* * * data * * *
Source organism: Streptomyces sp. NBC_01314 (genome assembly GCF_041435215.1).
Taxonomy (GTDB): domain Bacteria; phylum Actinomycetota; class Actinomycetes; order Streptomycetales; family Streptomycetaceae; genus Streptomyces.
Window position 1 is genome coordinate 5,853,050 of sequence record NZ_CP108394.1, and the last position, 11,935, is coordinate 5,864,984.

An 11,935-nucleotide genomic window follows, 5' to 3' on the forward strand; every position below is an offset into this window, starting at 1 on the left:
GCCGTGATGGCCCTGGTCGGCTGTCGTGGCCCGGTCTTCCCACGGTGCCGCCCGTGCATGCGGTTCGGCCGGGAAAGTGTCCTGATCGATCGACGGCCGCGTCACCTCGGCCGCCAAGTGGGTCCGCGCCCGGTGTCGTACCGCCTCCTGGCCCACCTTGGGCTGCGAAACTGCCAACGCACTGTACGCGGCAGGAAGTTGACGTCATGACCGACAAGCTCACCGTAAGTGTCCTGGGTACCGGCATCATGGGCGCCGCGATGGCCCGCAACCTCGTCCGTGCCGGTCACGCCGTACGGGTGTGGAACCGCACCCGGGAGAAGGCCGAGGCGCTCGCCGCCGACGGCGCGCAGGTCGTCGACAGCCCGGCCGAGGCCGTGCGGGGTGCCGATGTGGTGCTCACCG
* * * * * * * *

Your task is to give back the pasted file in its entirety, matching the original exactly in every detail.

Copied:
Source organism: Streptomyces sp. NBC_01314 (genome assembly GCF_041435215.1).
Taxonomy (GTDB): domain Bacteria; phylum Actinomycetota; class Actinomycetes; order Streptomycetales; family Streptomycetaceae; genus Streptomyces.
Window position 1 is genome coordinate 5,853,050 of sequence record NZ_CP108394.1, and the last position, 11,935, is coordinate 5,864,984.

An 11,935-nucleotide genomic window follows, 5' to 3' on the forward strand; every position below is an offset into this window, starting at 1 on the left:
GCCGTGATGGCCCTGGTCGGCTGTCGTGGCCCGGTCTTCCCACGGTGCCGCCCGTGCATGCGGTTCGGCCGGGAAAGTGTCCTGATCGATCGACGGCCGCGTCACCTCGGCCGCCAAGTGGGTCCGCGCCCGGTGTCGTACCGCCTCCTGGCCCACCTTGGGCTGCGAAACTGCCAACGCACTGTACGCGGCAGGAAGTTGACGTCATGACCGACAAGCTCACCGTAAGTGTCCTGGGTACCGGCATCATGGGCGCCGCGATGGCCCGCAACCTCGTCCGTGCCGGTCACGCCGTACGGGTGTGGAACCGCACCCGGGAGAAGGCCGAGGCGCTCGCCGCCGACGGCGCGCAGGTCGTCGACAGCCCGGCCGAGGCCGTGCGGGGTGCCGATGTGGTGCTCACCG